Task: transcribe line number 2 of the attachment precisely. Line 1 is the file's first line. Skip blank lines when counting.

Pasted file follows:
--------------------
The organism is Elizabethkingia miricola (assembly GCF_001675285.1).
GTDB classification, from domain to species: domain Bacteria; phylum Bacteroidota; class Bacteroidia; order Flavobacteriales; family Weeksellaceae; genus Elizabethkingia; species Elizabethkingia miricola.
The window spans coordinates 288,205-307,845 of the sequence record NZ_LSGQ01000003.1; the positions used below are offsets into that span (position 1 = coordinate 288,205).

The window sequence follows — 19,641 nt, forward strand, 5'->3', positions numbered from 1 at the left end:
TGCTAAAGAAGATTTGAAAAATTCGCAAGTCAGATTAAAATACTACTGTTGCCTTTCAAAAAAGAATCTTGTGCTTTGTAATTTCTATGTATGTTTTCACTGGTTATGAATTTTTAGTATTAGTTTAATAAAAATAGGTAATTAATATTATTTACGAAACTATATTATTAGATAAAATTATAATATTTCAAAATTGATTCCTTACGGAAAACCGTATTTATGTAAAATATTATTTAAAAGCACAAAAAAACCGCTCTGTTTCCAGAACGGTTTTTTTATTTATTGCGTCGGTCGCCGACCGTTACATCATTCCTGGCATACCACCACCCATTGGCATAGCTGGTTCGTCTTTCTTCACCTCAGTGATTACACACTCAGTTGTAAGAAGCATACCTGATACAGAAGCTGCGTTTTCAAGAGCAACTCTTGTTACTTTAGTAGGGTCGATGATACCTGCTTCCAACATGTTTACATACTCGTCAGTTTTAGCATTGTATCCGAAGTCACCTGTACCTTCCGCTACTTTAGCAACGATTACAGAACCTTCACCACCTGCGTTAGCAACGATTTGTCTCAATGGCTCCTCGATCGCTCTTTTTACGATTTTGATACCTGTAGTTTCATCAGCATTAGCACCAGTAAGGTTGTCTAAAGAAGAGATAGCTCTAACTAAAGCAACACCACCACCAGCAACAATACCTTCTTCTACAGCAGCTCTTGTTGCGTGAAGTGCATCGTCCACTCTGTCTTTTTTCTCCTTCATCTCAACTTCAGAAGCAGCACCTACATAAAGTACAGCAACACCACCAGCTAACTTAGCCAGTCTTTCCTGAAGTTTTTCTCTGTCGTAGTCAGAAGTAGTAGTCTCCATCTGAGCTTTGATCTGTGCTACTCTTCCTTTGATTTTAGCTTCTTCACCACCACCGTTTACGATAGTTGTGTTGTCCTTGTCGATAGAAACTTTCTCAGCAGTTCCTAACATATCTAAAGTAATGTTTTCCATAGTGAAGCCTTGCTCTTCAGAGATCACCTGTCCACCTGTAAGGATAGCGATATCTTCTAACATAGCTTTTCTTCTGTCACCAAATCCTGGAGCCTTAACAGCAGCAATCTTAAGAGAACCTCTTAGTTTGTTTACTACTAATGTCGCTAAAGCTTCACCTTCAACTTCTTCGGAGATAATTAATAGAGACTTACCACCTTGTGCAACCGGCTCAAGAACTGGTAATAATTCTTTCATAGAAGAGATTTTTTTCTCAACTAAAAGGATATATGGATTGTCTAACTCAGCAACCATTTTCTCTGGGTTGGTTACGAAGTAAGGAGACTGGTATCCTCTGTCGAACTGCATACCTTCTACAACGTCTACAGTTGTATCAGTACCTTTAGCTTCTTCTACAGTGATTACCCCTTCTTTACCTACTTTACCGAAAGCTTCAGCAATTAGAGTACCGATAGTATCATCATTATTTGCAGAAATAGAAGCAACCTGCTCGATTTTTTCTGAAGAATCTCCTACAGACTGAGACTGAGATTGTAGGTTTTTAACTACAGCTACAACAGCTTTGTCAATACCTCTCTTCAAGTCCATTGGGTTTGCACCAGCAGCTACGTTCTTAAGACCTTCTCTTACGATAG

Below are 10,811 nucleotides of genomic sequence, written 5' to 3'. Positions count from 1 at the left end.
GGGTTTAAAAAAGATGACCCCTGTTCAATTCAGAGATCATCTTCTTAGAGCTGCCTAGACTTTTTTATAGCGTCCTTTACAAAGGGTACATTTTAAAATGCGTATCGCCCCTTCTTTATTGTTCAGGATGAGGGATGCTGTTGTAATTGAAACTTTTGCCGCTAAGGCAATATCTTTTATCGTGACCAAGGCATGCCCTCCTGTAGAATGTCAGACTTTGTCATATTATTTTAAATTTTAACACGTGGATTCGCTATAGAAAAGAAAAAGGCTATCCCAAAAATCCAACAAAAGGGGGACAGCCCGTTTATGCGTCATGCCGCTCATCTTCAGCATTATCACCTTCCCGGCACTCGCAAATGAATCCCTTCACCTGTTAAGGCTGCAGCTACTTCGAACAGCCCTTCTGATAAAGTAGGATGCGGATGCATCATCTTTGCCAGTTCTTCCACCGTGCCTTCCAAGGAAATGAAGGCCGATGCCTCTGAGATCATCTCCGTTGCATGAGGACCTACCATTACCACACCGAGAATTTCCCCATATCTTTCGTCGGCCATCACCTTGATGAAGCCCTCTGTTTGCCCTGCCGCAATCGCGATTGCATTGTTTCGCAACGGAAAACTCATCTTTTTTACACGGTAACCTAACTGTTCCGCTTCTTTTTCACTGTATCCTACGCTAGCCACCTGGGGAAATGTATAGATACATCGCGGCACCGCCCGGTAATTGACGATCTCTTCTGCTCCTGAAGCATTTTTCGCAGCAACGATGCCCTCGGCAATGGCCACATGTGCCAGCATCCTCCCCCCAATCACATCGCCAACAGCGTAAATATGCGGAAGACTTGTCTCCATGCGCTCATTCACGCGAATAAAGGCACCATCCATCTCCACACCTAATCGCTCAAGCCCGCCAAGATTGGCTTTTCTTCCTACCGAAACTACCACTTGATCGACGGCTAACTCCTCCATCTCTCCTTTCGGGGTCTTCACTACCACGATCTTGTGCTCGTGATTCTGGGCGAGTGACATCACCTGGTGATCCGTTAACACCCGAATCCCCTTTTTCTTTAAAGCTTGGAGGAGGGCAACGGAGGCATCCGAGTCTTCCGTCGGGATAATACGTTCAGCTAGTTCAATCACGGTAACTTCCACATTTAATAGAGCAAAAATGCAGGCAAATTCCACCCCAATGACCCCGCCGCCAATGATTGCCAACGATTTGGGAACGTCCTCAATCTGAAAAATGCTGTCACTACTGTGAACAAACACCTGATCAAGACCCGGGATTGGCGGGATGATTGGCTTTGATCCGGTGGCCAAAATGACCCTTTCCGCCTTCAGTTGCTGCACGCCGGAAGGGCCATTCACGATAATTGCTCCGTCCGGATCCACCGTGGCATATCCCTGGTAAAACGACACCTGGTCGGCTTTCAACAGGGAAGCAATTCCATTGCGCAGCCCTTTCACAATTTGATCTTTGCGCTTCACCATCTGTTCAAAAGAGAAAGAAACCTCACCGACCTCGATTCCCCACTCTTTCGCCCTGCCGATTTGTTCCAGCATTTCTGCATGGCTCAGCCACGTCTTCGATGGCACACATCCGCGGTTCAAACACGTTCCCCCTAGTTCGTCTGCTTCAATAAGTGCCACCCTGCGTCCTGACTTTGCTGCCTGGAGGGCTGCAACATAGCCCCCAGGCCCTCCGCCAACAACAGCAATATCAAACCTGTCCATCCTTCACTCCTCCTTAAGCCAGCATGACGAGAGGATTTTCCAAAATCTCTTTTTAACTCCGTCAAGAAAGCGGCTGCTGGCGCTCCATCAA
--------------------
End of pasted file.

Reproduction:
GTDB classification, from domain to species: domain Bacteria; phylum Bacteroidota; class Bacteroidia; order Flavobacteriales; family Weeksellaceae; genus Elizabethkingia; species Elizabethkingia miricola.